Ukrainian cargo plane delivers Boeing 777 engine to Northern, canada

A Ukrainian Antonov 124 cargo plane delivered engines to a stranded Swiss Air Boeing 777 in Northern Canada

Until the Boeing 747-8F, the An-124 was, for thirty years, the world’s highest aircraft gross weight production cargo airplane and second heaviest operating cargo aircraft, behind the one-off Antonov An-225 (a greatly enlarged design based on the An-124). The An-124 remains the largest military transport aircraft in the world.

General characteristics of AN-124

Crew: 4–6 (pilot, copilot, navigator, senior flight engineer (+flight engineer, radio man) + 2 loadmasters)
Capacity: 88 passengers or the hold can take an additional 350 on a palletised seating system
Payload: 150,000 kg (330,000 lb) (75 tons)
Length: 68.96 m (226 ft 3 in)
Wingspan: 73.3 m (240 ft 5 in)
Height: 20.78 m (68 ft 2 in)
Wing area: 628 m² (6,760 sq ft)
Empty weight: 175,000 kg (385,000 lb)
Useful load: 230,000 kg (508,000 lb)

Antonov to the rescue! The huge four-engine aircraft lands at 3:30 p.m. Feb. 4 in Iqaluit, with a new engine for the Swiss International Airlines Boeing 777-300, as many plane-spotters gather, in their vehicles, at the end of the runway to catch the landing. (PHOTO BY MIALI BUSCEMI)

This photo posted on Twitter by Michael Ettlin from Zurich shows the engine that arrived Feb. 4 in Iqaluit for the Swiss International Airlines Boeing 777-300 there since Feb. 1. (PHOTO/TWITTER)

The GE90 engine weigh about 9-10 tons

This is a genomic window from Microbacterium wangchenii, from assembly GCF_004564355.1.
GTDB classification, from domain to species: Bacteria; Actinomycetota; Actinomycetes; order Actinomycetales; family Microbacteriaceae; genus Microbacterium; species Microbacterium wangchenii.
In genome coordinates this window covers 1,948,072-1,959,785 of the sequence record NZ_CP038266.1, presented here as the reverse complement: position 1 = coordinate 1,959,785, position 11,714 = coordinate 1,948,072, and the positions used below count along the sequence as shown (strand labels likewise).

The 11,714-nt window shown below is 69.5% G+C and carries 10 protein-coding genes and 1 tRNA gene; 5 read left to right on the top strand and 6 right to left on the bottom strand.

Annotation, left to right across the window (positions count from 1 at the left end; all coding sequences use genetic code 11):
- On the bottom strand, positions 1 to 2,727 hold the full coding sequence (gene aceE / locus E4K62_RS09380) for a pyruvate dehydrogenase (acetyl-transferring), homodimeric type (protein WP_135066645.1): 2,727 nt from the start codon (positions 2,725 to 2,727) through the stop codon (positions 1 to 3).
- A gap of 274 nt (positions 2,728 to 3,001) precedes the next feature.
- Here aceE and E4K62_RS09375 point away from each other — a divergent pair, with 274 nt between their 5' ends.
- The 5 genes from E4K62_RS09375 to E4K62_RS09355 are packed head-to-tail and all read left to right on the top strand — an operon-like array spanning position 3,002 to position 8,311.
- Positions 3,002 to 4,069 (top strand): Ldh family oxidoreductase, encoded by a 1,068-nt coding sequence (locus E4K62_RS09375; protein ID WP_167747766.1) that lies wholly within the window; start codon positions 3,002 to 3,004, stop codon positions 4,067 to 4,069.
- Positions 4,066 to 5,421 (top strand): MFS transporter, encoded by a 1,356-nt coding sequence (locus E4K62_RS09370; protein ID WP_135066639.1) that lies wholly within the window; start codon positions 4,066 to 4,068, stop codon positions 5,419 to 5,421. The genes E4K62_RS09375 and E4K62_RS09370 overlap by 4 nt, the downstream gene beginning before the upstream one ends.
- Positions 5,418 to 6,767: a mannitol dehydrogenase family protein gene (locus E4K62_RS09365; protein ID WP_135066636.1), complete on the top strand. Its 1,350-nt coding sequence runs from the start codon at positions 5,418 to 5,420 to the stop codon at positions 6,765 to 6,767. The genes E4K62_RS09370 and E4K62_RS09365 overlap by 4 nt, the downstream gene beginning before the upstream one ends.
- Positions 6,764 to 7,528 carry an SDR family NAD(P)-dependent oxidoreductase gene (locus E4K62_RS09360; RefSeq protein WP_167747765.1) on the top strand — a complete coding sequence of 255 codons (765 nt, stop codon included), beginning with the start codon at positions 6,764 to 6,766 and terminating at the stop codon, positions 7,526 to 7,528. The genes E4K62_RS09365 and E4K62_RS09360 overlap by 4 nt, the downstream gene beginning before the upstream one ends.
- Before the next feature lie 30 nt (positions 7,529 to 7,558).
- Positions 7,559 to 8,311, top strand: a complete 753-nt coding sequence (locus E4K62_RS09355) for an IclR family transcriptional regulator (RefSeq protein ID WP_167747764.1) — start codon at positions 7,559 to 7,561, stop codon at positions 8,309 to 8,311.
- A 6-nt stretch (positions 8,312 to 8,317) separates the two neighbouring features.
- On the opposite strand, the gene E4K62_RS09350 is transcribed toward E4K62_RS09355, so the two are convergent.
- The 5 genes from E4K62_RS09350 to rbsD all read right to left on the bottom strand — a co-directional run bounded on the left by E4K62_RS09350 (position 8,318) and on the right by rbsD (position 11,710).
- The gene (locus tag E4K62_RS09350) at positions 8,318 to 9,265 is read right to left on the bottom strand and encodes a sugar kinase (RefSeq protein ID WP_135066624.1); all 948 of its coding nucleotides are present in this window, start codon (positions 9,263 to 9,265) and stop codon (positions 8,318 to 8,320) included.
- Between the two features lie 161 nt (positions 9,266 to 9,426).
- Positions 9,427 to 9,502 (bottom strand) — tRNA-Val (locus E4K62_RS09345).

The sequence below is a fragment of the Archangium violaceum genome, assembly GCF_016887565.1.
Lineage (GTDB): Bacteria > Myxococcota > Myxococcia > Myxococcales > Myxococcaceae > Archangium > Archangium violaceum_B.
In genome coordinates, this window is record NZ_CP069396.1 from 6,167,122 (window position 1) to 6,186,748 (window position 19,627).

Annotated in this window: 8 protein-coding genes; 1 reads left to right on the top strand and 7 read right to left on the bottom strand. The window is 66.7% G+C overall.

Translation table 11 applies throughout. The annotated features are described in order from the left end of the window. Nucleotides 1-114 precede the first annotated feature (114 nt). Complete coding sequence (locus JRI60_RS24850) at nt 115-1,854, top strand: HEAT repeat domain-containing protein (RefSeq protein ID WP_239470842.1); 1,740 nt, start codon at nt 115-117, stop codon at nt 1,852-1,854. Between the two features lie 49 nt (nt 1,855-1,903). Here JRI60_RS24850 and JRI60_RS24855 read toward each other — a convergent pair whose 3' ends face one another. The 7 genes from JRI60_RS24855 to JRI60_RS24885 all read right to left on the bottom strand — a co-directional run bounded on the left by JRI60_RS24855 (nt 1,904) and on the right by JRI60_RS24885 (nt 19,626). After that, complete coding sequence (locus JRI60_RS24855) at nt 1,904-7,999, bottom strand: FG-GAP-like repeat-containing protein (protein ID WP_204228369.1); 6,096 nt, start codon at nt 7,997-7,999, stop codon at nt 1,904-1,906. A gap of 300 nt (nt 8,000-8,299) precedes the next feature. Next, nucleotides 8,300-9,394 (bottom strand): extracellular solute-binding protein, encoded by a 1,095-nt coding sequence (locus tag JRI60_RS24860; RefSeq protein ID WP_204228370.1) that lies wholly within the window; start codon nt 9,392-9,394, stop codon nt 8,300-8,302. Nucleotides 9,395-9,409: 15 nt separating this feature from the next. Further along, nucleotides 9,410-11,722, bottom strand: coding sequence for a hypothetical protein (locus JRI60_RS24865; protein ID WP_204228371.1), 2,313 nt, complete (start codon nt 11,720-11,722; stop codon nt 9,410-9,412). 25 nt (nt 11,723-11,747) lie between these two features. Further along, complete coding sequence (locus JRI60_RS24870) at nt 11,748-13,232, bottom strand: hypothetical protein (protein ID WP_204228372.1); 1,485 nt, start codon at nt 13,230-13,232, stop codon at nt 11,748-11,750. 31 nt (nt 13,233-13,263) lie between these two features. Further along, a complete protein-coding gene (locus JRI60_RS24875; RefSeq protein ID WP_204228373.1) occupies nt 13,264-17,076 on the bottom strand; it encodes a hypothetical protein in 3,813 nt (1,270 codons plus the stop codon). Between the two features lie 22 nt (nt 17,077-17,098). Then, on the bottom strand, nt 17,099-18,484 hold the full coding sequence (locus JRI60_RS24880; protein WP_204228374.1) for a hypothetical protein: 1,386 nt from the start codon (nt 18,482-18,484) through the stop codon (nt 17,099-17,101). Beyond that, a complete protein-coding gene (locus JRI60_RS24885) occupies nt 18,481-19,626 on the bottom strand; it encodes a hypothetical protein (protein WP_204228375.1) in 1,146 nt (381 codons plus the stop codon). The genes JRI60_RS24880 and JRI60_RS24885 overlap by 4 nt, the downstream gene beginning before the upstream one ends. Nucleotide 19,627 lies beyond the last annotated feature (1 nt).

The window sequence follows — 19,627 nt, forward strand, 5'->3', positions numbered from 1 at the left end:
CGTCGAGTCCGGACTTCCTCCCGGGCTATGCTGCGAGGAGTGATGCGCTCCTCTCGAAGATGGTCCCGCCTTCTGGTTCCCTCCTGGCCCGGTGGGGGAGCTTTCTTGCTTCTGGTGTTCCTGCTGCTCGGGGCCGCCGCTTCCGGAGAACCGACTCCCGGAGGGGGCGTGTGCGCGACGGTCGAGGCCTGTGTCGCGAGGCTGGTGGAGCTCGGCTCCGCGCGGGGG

The Antonov 124, a four-engine aircraft owned by Antonov Co., a Ukrainian aircraft manufacturing and services company, flew from Zurich, a trip of more than 4,000 kilometres, with a new engine for the disabled Swiss International Airlines Boeing 777-300.

A single engine, according to online aviation sites, costs about $24 million.

The Swiss aircraft, flight 40, en route from Zurich to Los Angeles, saw one of its two engines shut down Feb. 1 and then successfully made an emergency landing at the Iqaluit airport.

The Boeing 777-300, which carried more than 200 passengers and crew, is still on the tarmac in Iqaluit, although everyone on board left Feb. 2 for New York City on another Swiss International aircraft.

The 777’s new engine was no light load to bring to Iqaluit. The engine is so large that it’s about the same diameter as the fuselage of the Boeing 737s that northern airlines fly in Canada.

Each 777 engine, made by General Electric, provides 111,000 units of horsepower, making the engine more than a 1,000 times more powerful than a car.

And, as the 777 is equipped with two engines, each one is supposed to but ultra-reliable.

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